At U.S. hearing, WWII sex slaves spurn Japan apologies





WASHINGTON -- Three women who were forced into sexual servitude by Japan in World War II on Thursday told the U.S. Congress harrowing tales of abuse and said they rejected Japanese official apologies as an insult.

The now elderly "comfort women" -- a Japanese euphemism for the estimated 200,000 mostly Asian women forced to provide sex for Japan's soldiers -- testified in a debate on a House of Representatives resolution calling on Japan to apologize for that practice.

The women, two South Koreans and a Dutch-born Australian, said Tokyo's efforts to atone for their ordeal were insufficient because official apologies were not accompanied by offers of government compensation...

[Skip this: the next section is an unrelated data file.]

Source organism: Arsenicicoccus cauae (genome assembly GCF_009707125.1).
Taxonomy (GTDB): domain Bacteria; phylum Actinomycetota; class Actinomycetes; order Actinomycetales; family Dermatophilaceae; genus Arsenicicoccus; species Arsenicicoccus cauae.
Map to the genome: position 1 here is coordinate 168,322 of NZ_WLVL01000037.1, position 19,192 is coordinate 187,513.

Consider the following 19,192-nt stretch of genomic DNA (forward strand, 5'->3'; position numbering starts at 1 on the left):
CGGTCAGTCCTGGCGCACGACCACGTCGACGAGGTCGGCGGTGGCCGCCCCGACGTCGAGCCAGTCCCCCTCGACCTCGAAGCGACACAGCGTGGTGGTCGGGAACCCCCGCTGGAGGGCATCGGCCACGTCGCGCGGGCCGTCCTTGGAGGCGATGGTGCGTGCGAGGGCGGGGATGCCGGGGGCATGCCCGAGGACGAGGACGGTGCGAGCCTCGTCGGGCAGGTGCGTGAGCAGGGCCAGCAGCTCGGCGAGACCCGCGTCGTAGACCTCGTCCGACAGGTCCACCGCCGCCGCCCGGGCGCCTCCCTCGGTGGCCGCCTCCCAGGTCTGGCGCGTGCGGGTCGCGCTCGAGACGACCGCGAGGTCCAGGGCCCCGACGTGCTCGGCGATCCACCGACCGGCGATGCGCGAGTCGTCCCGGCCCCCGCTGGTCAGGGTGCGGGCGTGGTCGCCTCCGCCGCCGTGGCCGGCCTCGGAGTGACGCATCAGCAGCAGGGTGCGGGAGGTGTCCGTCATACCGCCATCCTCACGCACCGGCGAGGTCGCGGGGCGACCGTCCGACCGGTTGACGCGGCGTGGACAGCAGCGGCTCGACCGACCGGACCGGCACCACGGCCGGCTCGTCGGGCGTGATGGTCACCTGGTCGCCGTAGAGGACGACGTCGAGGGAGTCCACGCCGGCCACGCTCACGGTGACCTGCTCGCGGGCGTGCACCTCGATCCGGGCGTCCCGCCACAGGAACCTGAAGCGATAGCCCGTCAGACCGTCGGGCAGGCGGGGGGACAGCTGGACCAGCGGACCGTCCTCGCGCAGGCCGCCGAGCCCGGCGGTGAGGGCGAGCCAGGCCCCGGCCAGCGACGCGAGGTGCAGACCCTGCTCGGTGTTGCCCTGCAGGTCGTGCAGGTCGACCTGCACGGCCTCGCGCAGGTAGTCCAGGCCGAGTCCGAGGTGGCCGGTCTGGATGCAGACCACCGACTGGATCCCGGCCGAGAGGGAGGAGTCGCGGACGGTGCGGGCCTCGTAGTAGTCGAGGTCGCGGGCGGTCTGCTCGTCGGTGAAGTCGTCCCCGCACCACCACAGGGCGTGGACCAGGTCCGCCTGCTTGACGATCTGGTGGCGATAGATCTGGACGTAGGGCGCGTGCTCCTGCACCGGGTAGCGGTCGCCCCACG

Jan Ruff O'Herne, 84, who was snatched by Japanese officers from a sugar plantation in 1942 in Indonesia...said she had forgiven the Japanese but rejected a payment from Tokyo's Asian Women's Fund in 1995 as "an insult to comfort women" because the money was from private donations -- a formula that she felt skirted Japanese state responsibility...

Japan in 1993 acknowledged a state role in the wartime brothel program and later issued apologies and set up the Asian Women's Fund. About 285 of the women who accepted payments of about $20,000 from that fund received personal apologies from Japan's prime minister.

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